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Diagnosing ADHD in children requires expertise since its symptoms are similar to normal behaviors in young kids as well as the commonality of one more condition being present. It’s common for children with ADHD to have other problems like oppositional defiance, learning disabilities, anxiety and depression. Mercy’s pediatricians and behavioral health experts can diagnose your child and develop an ADHD treatment plan.
While there’s no single test to diagnose ADHD in children, Mercy providers evaluate kids in multiple ways. Their overall health is assessed, including screenings for medical issues like vision, hearing, sleep or other problems that can affect behavior.
The American Academy of Pediatrics also recommends gathering information about children’s behavior from parents, teachers or others with whom they spend time in different settings like home, school, sports or other activities. Guidelines are used to identify patterns of inattention, impulsivity and hyperactivity in children. ADHD is diagnosed only when symptoms are severe enough to cause ongoing problems in more than one area of your child’s life.
With treatment, many children with ADHD are successful in school and other areas of their lives. Mercy’s behavioral health specialists can show you how to help your child make positive changes. While there’s no cure, many treatment options are available for ADHD in children.
Finding the right medication, dosage and schedule for your child may take time. Some medications may be more effective than others at improving your child’s symptoms. Types of pediatric ADHD medication include:
Your Mercy provider will start with a mild dose, monitor for side effects and adjust as needed. Medication may be used alone or in combination with other therapies to treat children with ADHD. Talk with your provider about the benefits and risks of medication for child ADHD.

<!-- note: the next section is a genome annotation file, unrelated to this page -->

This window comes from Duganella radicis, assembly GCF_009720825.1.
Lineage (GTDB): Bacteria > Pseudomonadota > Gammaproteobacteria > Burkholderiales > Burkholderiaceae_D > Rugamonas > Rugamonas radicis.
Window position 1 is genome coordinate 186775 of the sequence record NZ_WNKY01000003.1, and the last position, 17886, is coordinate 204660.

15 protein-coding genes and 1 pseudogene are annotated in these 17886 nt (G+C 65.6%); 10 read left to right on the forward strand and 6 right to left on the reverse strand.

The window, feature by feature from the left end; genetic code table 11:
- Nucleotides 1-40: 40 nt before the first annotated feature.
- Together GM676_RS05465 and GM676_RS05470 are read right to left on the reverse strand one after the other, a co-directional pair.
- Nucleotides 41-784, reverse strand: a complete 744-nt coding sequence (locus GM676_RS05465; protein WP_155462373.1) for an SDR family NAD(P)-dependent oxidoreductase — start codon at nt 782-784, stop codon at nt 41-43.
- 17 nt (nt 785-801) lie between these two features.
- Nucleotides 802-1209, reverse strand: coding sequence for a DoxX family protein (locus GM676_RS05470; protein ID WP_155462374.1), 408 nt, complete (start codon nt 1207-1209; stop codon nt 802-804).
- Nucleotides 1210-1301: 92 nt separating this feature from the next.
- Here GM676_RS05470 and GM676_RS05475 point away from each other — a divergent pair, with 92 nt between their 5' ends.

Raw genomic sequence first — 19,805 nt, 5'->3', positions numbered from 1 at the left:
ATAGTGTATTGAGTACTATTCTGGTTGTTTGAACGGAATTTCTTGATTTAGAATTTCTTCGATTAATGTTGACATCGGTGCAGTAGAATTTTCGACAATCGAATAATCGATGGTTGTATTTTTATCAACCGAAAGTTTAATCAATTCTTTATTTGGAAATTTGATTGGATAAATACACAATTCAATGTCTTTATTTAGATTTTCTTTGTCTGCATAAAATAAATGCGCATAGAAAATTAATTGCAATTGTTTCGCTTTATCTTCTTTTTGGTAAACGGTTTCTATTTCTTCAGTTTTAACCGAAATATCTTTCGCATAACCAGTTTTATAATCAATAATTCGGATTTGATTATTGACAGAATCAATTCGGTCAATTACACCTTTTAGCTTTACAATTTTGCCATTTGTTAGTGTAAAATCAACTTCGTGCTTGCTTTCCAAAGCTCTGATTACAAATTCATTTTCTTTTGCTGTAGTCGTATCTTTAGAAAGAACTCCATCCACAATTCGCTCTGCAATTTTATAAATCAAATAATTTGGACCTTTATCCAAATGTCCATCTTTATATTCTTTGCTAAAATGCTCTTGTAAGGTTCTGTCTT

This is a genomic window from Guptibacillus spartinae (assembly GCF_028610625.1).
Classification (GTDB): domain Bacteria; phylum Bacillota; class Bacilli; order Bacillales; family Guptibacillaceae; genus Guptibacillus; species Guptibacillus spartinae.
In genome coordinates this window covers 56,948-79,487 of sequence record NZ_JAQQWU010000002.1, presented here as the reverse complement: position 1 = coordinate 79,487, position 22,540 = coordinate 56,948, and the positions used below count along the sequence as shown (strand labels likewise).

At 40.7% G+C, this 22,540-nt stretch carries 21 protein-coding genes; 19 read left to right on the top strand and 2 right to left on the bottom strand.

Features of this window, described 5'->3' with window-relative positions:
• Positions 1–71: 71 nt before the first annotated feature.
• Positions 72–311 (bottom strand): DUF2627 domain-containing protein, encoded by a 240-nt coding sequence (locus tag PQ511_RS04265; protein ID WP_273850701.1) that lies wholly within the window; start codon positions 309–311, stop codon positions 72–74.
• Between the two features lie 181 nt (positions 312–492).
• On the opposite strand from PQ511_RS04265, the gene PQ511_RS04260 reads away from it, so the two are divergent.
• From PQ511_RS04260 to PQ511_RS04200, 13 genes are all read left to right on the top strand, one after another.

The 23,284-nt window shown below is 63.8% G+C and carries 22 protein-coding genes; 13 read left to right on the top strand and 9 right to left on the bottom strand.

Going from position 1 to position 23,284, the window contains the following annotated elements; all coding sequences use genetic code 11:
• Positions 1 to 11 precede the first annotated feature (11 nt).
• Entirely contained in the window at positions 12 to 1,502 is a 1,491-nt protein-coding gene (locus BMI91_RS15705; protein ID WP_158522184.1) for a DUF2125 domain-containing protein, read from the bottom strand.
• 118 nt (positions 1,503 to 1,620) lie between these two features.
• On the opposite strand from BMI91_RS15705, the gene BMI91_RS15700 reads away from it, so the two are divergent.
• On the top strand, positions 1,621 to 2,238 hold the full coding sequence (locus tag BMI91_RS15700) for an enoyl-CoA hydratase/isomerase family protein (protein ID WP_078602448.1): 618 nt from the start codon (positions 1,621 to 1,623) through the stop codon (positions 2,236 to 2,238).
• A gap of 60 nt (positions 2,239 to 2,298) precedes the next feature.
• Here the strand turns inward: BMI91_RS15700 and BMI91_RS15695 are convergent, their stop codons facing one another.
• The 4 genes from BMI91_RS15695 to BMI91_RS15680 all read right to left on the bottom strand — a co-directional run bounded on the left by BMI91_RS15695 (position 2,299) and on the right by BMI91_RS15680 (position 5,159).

Therapy can be effective in helping your child manage ADHD symptoms such as impulsivity, inattention, distractibility and disorganization.
Kids with ADHD face extra challenges in school. Learning requires concentration, comprehension, behavior control and other skills that don’t come easily to children with ADHD. And learning disabilities are also common in kids with ADHD. Schools work with many children to minimize the effects of ADHD on learning. Common techniques used in the classroom include:
Federal laws require public schools to evaluate your child’s educational needs and provide services based on the evaluation. Make the school aware your child has ADHD (and any other learning problems), and ask about next steps for meeting your child’s educational needs.
While not all ADHD treatments are available in all locations, your Mercy doctor can help you locate resources and provide a treatment plan for your child.
Mercy offers pediatric mental health services across all our communities.
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